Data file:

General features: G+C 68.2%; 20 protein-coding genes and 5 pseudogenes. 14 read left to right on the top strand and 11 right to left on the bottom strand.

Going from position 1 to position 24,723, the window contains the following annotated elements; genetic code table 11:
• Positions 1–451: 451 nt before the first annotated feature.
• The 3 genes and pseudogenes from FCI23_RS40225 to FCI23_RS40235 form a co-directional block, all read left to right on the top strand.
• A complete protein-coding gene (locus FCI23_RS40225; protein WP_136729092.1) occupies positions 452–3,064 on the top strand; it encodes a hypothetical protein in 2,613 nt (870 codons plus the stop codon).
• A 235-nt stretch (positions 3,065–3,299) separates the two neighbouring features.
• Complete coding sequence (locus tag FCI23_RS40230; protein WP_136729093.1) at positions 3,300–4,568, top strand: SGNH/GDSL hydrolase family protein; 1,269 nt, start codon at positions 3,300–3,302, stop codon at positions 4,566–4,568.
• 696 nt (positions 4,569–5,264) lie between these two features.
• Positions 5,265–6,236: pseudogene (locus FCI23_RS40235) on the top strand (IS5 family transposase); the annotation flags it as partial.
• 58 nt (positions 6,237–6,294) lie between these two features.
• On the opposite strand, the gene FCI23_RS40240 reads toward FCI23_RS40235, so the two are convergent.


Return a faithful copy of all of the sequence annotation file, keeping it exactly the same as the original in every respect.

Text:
General features: G+C 68.2%; 20 protein-coding genes and 5 pseudogenes. 14 read left to right on the top strand and 11 right to left on the bottom strand.

Going from position 1 to position 24,723, the window contains the following annotated elements; genetic code table 11:
• Positions 1–451: 451 nt before the first annotated feature.
• The 3 genes and pseudogenes from FCI23_RS40225 to FCI23_RS40235 form a co-directional block, all read left to right on the top strand.
• A complete protein-coding gene (locus FCI23_RS40225; protein WP_136729092.1) occupies positions 452–3,064 on the top strand; it encodes a hypothetical protein in 2,613 nt (870 codons plus the stop codon).
• A 235-nt stretch (positions 3,065–3,299) separates the two neighbouring features.
• Complete coding sequence (locus tag FCI23_RS40230; protein WP_136729093.1) at positions 3,300–4,568, top strand: SGNH/GDSL hydrolase family protein; 1,269 nt, start codon at positions 3,300–3,302, stop codon at positions 4,566–4,568.
• 696 nt (positions 4,569–5,264) lie between these two features.
• Positions 5,265–6,236: pseudogene (locus FCI23_RS40235) on the top strand (IS5 family transposase); the annotation flags it as partial.
• 58 nt (positions 6,237–6,294) lie between these two features.
• On the opposite strand, the gene FCI23_RS40240 reads toward FCI23_RS40235, so the two are convergent.